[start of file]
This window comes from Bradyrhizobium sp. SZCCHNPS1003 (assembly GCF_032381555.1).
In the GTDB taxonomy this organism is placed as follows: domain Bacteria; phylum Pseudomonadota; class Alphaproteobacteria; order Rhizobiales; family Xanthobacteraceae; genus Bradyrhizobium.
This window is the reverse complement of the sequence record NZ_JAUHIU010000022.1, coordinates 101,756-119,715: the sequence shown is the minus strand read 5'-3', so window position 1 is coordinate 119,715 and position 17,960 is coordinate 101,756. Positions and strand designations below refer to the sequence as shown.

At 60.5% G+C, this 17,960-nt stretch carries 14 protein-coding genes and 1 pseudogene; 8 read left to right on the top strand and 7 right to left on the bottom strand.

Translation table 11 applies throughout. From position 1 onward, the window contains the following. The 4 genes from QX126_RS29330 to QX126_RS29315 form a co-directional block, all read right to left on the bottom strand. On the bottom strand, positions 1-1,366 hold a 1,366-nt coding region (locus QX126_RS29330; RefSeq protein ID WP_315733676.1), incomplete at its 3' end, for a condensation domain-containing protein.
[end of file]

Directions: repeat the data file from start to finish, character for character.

This window comes from Bradyrhizobium sp. SZCCHNPS1003 (assembly GCF_032381555.1).
In the GTDB taxonomy this organism is placed as follows: domain Bacteria; phylum Pseudomonadota; class Alphaproteobacteria; order Rhizobiales; family Xanthobacteraceae; genus Bradyrhizobium.
This window is the reverse complement of the sequence record NZ_JAUHIU010000022.1, coordinates 101,756-119,715: the sequence shown is the minus strand read 5'-3', so window position 1 is coordinate 119,715 and position 17,960 is coordinate 101,756. Positions and strand designations below refer to the sequence as shown.

At 60.5% G+C, this 17,960-nt stretch carries 14 protein-coding genes and 1 pseudogene; 8 read left to right on the top strand and 7 right to left on the bottom strand.

Translation table 11 applies throughout. From position 1 onward, the window contains the following. The 4 genes from QX126_RS29330 to QX126_RS29315 form a co-directional block, all read right to left on the bottom strand. On the bottom strand, positions 1-1,366 hold a 1,366-nt coding region (locus QX126_RS29330; RefSeq protein ID WP_315733676.1), incomplete at its 3' end, for a condensation domain-containing protein.